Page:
Surprisingly, the ancient Indian culture looked at life in a different way. Anyone who has been to Bali must have seen that the predominantly Hindu island is dotted with temples and at the door of every temple, there are statues of temple guardians. On special occasions (which seems to be every day somewhere in Bali), the priests wrap a special piece of cloth around the waist of the temple guardians and they wear it themselves as well. I was curious when I first saw this black and white checkered cloth everywhere, in every temple. When I asked what it was and the reason for the particular combination of black, white and gray checks (where the black and the white threads overlap each other), I learnt a fascinating aspect of ancient Hindu philosophy. The colour white represents the good and the colour black represents evil (simple – no points for guessing) and the colour gray represents the way of life. The way of life that accepts plurality as a fundamental reality, that recognizes that either good or evil cannot exist without the other and in fact most things in life are combinations of good and bad.

Let’s take another look at the Ramayana story. Sita (Rama’s wife) was the child of mother earth and she represented fertility. Ravana was in fact an attendant of Lord Vishnu (of whom Rama was one of the incarnations) who was given a punishment of ten lives on earth. Vishnu had told him, however, that every time he was born, Vishnu would also take birth (to share the pain and the experience) and help him to free himself from the life on earth. Ravana ruled Lanka, which was a city of Gold, but the land was barren.

Ravana kidnapped Sita. Not because he fancied her, but to bring fertility to Lanka. When Rama was fighting Ravana, he just could not kill him because Ravana had the blessing of immortality from Lord Brahma. So, Rama had to invoke Devi Durga in Ashwin (unusual time for the Devi’s worship – that’s why Durgapuja is also known as “Akaal Bodhan” – untimely worship). But Rama was a khsatriya and could not be the priest himself. He had to request Ravana, the only Brahmin in the area, to be the priest. Ravana agreed to be the priest, being a true Brahmin, even though he knew fully well that Rama was invoking the goddess to find out how to kill Ravana!

When and where did we forget the whole story? When did we lose a balanced perspective on life? What happened to people who are inheritors of this great philosophical heritage that they started to look at life simply in black or white?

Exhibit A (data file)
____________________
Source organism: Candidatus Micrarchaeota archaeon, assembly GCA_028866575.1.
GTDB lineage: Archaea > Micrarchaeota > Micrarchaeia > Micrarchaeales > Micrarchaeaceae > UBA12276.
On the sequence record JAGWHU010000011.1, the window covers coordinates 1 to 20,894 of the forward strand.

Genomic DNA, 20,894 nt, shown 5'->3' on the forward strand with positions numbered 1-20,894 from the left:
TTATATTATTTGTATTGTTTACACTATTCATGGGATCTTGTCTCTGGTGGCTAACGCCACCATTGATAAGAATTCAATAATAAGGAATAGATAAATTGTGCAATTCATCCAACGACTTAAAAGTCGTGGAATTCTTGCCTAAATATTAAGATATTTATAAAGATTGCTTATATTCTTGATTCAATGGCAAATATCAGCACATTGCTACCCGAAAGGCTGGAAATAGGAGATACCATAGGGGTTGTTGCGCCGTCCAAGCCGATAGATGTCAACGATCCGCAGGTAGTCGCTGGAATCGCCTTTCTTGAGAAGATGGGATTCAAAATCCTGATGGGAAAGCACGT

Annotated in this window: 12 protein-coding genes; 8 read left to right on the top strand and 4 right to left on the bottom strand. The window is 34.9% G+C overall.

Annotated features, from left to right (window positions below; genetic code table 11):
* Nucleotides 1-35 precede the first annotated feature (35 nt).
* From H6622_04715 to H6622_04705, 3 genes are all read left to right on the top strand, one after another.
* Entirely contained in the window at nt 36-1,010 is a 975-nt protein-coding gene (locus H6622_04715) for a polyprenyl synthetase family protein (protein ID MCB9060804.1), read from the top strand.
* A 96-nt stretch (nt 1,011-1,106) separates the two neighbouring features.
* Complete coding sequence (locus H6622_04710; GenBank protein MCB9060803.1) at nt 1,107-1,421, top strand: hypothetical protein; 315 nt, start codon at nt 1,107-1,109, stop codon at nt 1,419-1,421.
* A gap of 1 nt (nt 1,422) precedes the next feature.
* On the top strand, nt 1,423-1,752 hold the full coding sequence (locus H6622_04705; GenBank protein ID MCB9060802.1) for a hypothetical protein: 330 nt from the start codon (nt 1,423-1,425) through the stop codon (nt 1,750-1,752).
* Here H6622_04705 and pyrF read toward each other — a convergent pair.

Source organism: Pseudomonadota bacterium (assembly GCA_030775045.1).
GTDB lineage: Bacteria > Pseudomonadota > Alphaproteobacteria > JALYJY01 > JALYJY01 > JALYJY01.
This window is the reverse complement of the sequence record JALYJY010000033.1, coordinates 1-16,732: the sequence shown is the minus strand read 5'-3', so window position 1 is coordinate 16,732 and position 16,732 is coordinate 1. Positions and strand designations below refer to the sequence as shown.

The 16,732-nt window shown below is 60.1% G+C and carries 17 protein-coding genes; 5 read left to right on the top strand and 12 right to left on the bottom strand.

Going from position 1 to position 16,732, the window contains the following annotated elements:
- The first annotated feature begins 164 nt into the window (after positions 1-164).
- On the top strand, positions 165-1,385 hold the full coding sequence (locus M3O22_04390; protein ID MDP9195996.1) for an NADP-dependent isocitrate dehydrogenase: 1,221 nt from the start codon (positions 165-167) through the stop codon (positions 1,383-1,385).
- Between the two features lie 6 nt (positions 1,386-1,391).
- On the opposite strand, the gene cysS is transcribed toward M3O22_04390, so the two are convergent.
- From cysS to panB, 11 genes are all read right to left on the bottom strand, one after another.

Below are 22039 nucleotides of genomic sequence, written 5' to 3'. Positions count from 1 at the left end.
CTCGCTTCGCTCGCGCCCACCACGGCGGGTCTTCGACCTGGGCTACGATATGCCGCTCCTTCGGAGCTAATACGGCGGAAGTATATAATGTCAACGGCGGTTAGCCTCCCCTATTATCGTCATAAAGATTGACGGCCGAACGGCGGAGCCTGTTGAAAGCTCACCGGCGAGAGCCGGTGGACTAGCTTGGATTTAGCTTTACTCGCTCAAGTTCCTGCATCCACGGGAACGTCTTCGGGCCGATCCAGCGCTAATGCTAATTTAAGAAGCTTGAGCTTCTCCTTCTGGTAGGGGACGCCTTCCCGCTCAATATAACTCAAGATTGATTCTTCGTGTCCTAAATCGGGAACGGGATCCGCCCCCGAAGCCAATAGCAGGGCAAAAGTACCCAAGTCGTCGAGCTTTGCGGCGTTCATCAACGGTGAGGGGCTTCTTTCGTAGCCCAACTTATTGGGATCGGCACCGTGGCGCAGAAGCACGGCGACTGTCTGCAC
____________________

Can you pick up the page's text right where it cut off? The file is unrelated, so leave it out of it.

It is time we started telling our children the full stories – both from the past and the present. It is time we started to teach our children that life is never black or white. It is time that we start to recognize shades of gray and the fact that it is the gray areas that are the strongest joints in the fabric of our society. It is time we learnt that maturity is learning to look at and appreciating both sides of a story.

Food for thought before I sign off:

“Life does not turn out the way it should. It does not turn out the way it should not, either.

Life turns out the way it does.”
(Tracy Goss in “The Last Word on Power”)
#2 Sep 28th, 2005, 14:08
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Originally Posted by Paagla Dashu .... That is the story of Ramlila. The moral of the story? Life is black and white, one is either good or evil, good wins over evil in the end and everybody lives happily ever after..... Food for thought before I sign off:

“Life does not turn out the way it should. It does not turn out the way it should not, either.

Life turns out the way it does.”
(Tracy Goss in “The Last Word on Power”)
pagla - you are great. you have given a wonderful insight into what epics are all about. people in the olden days had to be influenced in a language they understood and could readily grasp.

the tradition continues even today - that is why bollywood and tv channels survive.

youth of today know harry potter better than our own stories of thakur maar jhuli.
mooning over a moon journey